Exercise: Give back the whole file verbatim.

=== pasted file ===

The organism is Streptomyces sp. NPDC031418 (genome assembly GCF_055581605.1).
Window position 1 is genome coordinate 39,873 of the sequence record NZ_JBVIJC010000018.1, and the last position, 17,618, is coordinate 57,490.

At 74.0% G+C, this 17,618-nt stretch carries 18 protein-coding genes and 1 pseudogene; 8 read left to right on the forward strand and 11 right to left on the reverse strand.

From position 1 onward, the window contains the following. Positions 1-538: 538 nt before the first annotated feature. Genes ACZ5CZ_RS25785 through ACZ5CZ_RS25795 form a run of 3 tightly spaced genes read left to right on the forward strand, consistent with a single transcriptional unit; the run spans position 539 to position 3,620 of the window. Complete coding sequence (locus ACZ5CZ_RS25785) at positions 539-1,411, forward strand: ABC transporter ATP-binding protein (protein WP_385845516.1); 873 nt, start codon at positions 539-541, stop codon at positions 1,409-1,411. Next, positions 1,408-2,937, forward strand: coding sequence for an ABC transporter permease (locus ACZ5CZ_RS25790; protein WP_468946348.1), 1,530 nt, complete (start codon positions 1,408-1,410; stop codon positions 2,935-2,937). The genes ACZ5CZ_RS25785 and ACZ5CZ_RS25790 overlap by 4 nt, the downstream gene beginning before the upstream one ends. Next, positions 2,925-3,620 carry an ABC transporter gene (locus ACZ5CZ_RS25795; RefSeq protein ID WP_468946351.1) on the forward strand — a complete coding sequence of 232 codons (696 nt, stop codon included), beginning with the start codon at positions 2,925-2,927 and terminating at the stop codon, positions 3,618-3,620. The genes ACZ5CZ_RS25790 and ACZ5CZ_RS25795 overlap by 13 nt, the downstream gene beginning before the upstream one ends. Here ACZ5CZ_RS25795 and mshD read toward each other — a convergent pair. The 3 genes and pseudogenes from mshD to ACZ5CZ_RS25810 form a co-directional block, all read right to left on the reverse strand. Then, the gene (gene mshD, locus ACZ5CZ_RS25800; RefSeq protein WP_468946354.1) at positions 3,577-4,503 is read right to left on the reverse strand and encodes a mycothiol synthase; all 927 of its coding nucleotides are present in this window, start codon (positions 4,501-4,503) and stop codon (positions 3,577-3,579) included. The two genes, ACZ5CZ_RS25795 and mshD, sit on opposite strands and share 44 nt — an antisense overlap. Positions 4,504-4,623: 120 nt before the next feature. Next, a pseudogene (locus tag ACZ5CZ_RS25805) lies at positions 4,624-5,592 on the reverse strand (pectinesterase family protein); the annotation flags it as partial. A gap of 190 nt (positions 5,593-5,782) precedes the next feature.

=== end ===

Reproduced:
The organism is Streptomyces sp. NPDC031418 (genome assembly GCF_055581605.1).
Window position 1 is genome coordinate 39,873 of the sequence record NZ_JBVIJC010000018.1, and the last position, 17,618, is coordinate 57,490.

At 74.0% G+C, this 17,618-nt stretch carries 18 protein-coding genes and 1 pseudogene; 8 read left to right on the forward strand and 11 right to left on the reverse strand.

From position 1 onward, the window contains the following. Positions 1-538: 538 nt before the first annotated feature. Genes ACZ5CZ_RS25785 through ACZ5CZ_RS25795 form a run of 3 tightly spaced genes read left to right on the forward strand, consistent with a single transcriptional unit; the run spans position 539 to position 3,620 of the window. Complete coding sequence (locus ACZ5CZ_RS25785) at positions 539-1,411, forward strand: ABC transporter ATP-binding protein (protein WP_385845516.1); 873 nt, start codon at positions 539-541, stop codon at positions 1,409-1,411. Next, positions 1,408-2,937, forward strand: coding sequence for an ABC transporter permease (locus ACZ5CZ_RS25790; protein WP_468946348.1), 1,530 nt, complete (start codon positions 1,408-1,410; stop codon positions 2,935-2,937). The genes ACZ5CZ_RS25785 and ACZ5CZ_RS25790 overlap by 4 nt, the downstream gene beginning before the upstream one ends. Next, positions 2,925-3,620 carry an ABC transporter gene (locus ACZ5CZ_RS25795; RefSeq protein ID WP_468946351.1) on the forward strand — a complete coding sequence of 232 codons (696 nt, stop codon included), beginning with the start codon at positions 2,925-2,927 and terminating at the stop codon, positions 3,618-3,620. The genes ACZ5CZ_RS25790 and ACZ5CZ_RS25795 overlap by 13 nt, the downstream gene beginning before the upstream one ends. Here ACZ5CZ_RS25795 and mshD read toward each other — a convergent pair. The 3 genes and pseudogenes from mshD to ACZ5CZ_RS25810 form a co-directional block, all read right to left on the reverse strand. Then, the gene (gene mshD, locus ACZ5CZ_RS25800; RefSeq protein WP_468946354.1) at positions 3,577-4,503 is read right to left on the reverse strand and encodes a mycothiol synthase; all 927 of its coding nucleotides are present in this window, start codon (positions 4,501-4,503) and stop codon (positions 3,577-3,579) included. The two genes, ACZ5CZ_RS25795 and mshD, sit on opposite strands and share 44 nt — an antisense overlap. Positions 4,504-4,623: 120 nt before the next feature. Next, a pseudogene (locus tag ACZ5CZ_RS25805) lies at positions 4,624-5,592 on the reverse strand (pectinesterase family protein); the annotation flags it as partial. A gap of 190 nt (positions 5,593-5,782) precedes the next feature.